The Bayon temple is a well-known and richly decorated Khmer temple at Angkor in Cambodia. it was Build in the late 12th or early 13th century as the official state temple of the Mahayana Buddhist King Jayavarman VII, this temple stands at the centre of Jayavarman's capital, Angkor Thom. Following Jayavarman's death, it was modified and augmented by later Hindu and Theravada Buddhist kings in accordance with their own religious preferences.
The Bayon temple's most distinctive feature is the multitude of serene and massive stone faces on the many towers which jut out from the upper terrace and cluster around its central peak. The temple is known also for two impressive sets of bas-reliefs, which present an unusual combination of mythological, historical and mundane scenes.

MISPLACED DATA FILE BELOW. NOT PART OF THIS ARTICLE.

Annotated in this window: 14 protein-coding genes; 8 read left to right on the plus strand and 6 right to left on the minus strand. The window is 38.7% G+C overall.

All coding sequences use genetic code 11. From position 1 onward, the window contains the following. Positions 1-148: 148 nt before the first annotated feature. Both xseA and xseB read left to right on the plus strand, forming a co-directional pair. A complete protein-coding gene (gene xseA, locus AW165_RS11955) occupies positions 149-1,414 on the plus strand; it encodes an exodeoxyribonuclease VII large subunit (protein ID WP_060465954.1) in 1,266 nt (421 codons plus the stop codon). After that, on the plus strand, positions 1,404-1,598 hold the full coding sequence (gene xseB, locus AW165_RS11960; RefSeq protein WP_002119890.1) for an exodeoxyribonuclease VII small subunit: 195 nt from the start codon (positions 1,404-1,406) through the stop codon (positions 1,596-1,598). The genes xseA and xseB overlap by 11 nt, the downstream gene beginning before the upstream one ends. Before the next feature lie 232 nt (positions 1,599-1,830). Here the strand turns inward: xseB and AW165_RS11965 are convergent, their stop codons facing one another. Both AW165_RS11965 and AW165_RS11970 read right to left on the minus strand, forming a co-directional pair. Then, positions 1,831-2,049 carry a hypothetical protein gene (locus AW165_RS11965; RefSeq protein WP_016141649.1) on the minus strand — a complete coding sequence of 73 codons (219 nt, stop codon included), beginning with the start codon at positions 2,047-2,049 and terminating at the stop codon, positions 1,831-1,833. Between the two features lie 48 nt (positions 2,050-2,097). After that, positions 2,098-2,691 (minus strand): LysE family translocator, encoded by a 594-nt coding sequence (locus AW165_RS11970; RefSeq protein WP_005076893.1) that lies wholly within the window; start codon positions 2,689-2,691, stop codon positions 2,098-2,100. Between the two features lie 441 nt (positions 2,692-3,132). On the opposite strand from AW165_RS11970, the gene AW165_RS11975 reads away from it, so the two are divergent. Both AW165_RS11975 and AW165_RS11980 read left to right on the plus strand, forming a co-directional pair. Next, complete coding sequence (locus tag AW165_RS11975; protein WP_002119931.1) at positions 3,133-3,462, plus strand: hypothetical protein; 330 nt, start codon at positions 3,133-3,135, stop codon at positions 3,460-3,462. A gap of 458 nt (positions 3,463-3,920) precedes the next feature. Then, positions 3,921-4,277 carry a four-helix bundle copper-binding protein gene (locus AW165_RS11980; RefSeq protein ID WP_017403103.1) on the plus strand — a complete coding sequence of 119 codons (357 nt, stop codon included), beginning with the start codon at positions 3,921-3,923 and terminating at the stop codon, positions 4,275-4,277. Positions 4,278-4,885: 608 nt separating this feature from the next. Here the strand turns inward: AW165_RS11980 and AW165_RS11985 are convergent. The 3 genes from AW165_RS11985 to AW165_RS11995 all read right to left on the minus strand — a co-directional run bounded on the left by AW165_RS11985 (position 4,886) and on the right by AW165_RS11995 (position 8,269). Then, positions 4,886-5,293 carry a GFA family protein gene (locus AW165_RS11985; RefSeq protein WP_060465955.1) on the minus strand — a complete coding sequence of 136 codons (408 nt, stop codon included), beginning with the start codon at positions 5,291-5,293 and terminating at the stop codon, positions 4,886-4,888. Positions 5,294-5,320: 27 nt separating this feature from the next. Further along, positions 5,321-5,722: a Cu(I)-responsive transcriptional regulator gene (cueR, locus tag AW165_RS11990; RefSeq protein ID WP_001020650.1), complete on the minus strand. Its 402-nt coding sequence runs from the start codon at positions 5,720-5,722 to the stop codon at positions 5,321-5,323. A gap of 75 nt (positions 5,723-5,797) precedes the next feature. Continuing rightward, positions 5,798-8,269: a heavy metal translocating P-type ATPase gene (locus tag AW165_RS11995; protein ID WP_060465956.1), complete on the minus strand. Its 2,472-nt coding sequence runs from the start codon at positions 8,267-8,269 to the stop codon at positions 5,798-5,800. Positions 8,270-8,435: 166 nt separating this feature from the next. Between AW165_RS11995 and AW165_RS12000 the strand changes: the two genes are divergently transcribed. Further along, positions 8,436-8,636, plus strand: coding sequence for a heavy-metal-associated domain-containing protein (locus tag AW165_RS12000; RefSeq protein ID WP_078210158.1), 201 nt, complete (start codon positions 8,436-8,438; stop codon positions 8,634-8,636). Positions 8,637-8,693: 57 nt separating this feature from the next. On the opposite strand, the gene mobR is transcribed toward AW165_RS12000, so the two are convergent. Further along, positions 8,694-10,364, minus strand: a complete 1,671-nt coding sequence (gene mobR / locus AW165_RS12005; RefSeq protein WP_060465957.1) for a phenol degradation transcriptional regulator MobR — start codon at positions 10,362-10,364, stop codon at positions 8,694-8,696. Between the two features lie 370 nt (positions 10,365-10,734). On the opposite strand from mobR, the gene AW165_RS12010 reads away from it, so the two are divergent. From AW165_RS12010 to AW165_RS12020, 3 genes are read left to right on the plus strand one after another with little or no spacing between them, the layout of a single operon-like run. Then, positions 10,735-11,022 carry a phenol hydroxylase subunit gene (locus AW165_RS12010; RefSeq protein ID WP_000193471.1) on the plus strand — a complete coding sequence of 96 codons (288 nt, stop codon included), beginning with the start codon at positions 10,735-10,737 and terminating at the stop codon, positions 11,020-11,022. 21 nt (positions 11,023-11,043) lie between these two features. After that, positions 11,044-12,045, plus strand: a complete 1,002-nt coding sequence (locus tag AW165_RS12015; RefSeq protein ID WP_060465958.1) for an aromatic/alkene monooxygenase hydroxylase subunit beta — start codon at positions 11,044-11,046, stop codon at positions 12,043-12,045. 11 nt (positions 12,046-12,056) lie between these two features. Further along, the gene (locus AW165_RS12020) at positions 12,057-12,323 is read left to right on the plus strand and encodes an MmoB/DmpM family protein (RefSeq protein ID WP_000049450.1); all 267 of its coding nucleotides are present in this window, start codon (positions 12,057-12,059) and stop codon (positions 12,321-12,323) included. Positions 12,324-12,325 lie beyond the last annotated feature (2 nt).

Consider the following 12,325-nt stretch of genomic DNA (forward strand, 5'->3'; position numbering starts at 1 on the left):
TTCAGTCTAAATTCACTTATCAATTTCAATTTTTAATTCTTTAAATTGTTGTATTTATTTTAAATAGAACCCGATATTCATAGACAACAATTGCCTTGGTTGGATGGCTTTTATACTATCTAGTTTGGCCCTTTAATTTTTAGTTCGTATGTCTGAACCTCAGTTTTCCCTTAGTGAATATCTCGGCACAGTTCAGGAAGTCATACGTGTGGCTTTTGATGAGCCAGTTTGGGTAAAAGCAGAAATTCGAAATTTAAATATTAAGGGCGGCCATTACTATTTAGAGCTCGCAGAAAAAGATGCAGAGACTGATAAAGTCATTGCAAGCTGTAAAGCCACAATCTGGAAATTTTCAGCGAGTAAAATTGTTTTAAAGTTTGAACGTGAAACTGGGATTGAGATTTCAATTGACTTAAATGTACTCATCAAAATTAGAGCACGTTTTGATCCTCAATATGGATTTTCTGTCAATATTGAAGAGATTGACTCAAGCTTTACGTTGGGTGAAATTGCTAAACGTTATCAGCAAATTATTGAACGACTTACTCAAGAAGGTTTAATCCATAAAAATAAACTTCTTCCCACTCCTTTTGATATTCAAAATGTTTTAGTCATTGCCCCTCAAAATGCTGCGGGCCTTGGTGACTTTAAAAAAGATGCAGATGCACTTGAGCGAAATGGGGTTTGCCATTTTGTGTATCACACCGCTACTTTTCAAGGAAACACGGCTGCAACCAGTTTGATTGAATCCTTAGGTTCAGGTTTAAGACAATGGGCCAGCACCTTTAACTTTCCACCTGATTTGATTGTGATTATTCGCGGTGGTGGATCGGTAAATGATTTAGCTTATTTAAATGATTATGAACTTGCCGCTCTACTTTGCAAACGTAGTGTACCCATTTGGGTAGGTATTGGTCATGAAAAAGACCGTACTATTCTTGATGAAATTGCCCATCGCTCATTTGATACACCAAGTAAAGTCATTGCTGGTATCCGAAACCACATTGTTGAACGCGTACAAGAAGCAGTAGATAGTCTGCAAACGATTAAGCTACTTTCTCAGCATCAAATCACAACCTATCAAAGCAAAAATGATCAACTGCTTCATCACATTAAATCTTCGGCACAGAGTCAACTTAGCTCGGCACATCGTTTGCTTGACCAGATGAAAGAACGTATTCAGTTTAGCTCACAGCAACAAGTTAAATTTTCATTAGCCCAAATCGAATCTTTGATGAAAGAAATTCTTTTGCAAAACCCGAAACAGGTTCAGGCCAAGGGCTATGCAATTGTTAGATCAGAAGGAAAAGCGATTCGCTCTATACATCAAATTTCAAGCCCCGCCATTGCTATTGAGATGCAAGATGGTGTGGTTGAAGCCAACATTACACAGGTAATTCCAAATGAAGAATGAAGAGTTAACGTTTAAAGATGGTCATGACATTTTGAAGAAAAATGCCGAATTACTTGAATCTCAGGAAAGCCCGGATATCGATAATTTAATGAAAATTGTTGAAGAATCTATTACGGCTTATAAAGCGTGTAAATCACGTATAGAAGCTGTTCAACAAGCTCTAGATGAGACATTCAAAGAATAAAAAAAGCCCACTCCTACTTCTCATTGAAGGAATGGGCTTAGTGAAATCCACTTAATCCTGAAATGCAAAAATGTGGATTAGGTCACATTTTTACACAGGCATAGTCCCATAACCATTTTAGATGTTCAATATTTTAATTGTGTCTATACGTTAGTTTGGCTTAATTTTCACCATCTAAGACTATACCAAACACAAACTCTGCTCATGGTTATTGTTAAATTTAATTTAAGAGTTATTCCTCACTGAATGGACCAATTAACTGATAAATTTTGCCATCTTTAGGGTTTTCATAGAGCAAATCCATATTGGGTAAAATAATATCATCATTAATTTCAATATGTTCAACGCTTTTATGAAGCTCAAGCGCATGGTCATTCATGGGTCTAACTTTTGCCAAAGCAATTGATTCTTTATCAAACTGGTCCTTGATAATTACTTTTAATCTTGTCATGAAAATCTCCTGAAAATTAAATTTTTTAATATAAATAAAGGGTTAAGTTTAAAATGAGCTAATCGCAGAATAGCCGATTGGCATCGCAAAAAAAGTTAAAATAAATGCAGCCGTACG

The Bayon temple was the last state temple to be built at Angkor and the only Angkorian state temple to be built primarily as a Mahayana Buddhist shrine dedicated to the Buddha, though a great number of minor and local deities were also encompassed as representatives of the various districts and cities of the realm.